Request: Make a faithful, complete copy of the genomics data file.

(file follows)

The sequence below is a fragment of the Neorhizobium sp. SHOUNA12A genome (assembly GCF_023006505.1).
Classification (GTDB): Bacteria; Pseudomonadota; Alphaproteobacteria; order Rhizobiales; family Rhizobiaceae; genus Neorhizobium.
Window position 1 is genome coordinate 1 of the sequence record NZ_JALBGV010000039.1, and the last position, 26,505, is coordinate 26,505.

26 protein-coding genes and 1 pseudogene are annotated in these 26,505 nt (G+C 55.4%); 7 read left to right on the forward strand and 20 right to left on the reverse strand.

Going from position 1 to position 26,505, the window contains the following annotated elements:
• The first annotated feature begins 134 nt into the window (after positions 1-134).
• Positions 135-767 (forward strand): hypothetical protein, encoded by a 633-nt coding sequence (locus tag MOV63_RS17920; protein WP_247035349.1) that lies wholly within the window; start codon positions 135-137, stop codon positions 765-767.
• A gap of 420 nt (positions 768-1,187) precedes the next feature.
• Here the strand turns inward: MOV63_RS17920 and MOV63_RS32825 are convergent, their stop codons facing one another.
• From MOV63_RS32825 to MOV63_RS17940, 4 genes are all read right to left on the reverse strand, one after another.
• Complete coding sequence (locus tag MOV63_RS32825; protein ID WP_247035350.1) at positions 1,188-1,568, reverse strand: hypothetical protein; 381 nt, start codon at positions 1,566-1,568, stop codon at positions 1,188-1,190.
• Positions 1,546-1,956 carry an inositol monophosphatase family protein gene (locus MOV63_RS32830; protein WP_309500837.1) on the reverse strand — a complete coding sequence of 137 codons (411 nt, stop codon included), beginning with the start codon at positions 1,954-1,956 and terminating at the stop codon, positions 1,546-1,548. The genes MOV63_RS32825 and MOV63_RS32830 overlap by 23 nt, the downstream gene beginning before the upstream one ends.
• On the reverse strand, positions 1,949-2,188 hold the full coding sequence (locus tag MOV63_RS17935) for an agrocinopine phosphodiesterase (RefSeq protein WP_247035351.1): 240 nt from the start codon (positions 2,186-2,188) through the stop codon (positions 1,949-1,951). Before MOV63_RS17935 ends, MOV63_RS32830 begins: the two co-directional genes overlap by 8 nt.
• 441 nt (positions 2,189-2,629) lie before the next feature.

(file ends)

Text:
The sequence below is a fragment of the Neorhizobium sp. SHOUNA12A genome (assembly GCF_023006505.1).
Classification (GTDB): Bacteria; Pseudomonadota; Alphaproteobacteria; order Rhizobiales; family Rhizobiaceae; genus Neorhizobium.
Window position 1 is genome coordinate 1 of the sequence record NZ_JALBGV010000039.1, and the last position, 26,505, is coordinate 26,505.

26 protein-coding genes and 1 pseudogene are annotated in these 26,505 nt (G+C 55.4%); 7 read left to right on the forward strand and 20 right to left on the reverse strand.

Going from position 1 to position 26,505, the window contains the following annotated elements:
• The first annotated feature begins 134 nt into the window (after positions 1-134).
• Positions 135-767 (forward strand): hypothetical protein, encoded by a 633-nt coding sequence (locus tag MOV63_RS17920; protein WP_247035349.1) that lies wholly within the window; start codon positions 135-137, stop codon positions 765-767.
• A gap of 420 nt (positions 768-1,187) precedes the next feature.
• Here the strand turns inward: MOV63_RS17920 and MOV63_RS32825 are convergent, their stop codons facing one another.
• From MOV63_RS32825 to MOV63_RS17940, 4 genes are all read right to left on the reverse strand, one after another.
• Complete coding sequence (locus tag MOV63_RS32825; protein ID WP_247035350.1) at positions 1,188-1,568, reverse strand: hypothetical protein; 381 nt, start codon at positions 1,566-1,568, stop codon at positions 1,188-1,190.
• Positions 1,546-1,956 carry an inositol monophosphatase family protein gene (locus MOV63_RS32830; protein WP_309500837.1) on the reverse strand — a complete coding sequence of 137 codons (411 nt, stop codon included), beginning with the start codon at positions 1,954-1,956 and terminating at the stop codon, positions 1,546-1,548. The genes MOV63_RS32825 and MOV63_RS32830 overlap by 23 nt, the downstream gene beginning before the upstream one ends.
• On the reverse strand, positions 1,949-2,188 hold the full coding sequence (locus tag MOV63_RS17935) for an agrocinopine phosphodiesterase (RefSeq protein WP_247035351.1): 240 nt from the start codon (positions 2,186-2,188) through the stop codon (positions 1,949-1,951). Before MOV63_RS17935 ends, MOV63_RS32830 begins: the two co-directional genes overlap by 8 nt.
• 441 nt (positions 2,189-2,629) lie before the next feature.